// Includes
#include <cstdlib>
#include <iostream>
#include <math.h>
#include <vector>
#include <functional>

void FunctionPointerCallback(const size_t iteration, const double guess) {
  std::cout << iteration << " : " << guess << " (Function Pointer)\n";
}

class MemberFunctionCallback {
public:
  void Call(const size_t iteration, const double guess) {
    std::cout << iteration << " : " << guess << " (Member Function)\n";
  }
};

class FunctorCallback {
public:
  void operator()(const size_t iteration, const double guess) {
    std::cout << iteration << " : " << guess << " (Functor)\n";
  }
};

// Class with callback
class SquareRoot {
public:
  // Callback typedefs
  using TCallback = std::function<void(const size_t, const double)>;
  using TCallbackVector = std::vector<TCallback>;

  // Push callbacks onto the stack.
  void add_callback(TCallback cb) {
    m_callbacks.push_back(cb);
  }

  // Main logic of class.
  double run(const double input) {
    if (input < 0.0) throw 0; // Error checking.
    this->iteration = 0;      // Reset iteration number.
    double guess = input;     // Set initial guess to input.
    // Babylonian method.
    while (std::fabs(guess - input/guess) > this->epsilon) {
      for (const auto &cb : m_callbacks) {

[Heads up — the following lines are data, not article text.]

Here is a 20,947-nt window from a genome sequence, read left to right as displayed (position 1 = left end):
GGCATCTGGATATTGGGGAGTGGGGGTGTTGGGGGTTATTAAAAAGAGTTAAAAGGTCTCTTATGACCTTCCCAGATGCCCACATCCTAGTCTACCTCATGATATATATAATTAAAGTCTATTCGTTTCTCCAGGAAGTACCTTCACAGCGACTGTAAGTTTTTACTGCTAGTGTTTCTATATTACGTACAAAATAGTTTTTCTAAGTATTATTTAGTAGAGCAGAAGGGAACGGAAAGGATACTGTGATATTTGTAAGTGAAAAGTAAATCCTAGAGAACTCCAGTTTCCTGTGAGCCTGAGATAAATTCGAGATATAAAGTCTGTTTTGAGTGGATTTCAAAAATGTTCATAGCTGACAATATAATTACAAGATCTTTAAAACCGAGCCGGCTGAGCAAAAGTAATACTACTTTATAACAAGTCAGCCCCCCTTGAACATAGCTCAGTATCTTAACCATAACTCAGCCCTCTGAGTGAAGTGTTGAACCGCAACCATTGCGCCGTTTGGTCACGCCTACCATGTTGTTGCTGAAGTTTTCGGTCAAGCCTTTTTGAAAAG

cb(iteration, guess);
      }
      guess = (guess + input / guess) / 2.0;
      ++iteration;
    }
    return guess;
  }

private:
  const double epsilon = 1e-6; // Maximum Allowed Error.
  size_t iteration = 0;        // Iteration Number.

  // Data member holding callbacks.
  TCallbackVector m_callbacks;

};

int main() {

  SquareRoot p;

  // Function Pointer
  auto *cb_a = FunctionPointerCallback;
  p.add_callback(cb_a);

  // Member Function
  MemberFunctionCallback cb_b_tmp;
  auto cb_b = std::bind(&MemberFunctionCallback::Call, // function
                        &cb_b_tmp,                     // First argument (*this)
                        std::placeholders::_1,         // 1st placeholder
                        std::placeholders::_2);        // 2nd placeholder
  p.add_callback(cb_b);

  // Functor
  FunctorCallback cb_c;
  p.add_callback(cb_c);

  // Lambda
  auto cb_d = [](const size_t iteration, const double guess)
    { std::cout << iteration << " : " << guess << " (Lambda)\n"; };
  p.add_callback(cb_d);

  std::cout << "Result: " << p.run(1234.5*1234.5) << std::endl;

  return EXIT_SUCCESS;

}

Callbacks are a striking example of how the improvements in c++11 can greatly simplify the syntax for important programming paradigms. I hope that this post provide a simple starting point for implementing callbacks in your own project, and perhaps that it will spark interest in exploring c++11 (and c++14, and c++17, and beyond!) in greater depth, to see how our lives as writers and readers of code can be made easier with modern c++. Happy coding! :-)

转自:

https://sudomakeinstall.io/posts/2017/11/30/callbacks-in-cpp11/

原文链接:https://sudomakeinstall.io/posts/2017/11/30/callbacks-in-cpp11/

原文作者:sudomakeinstall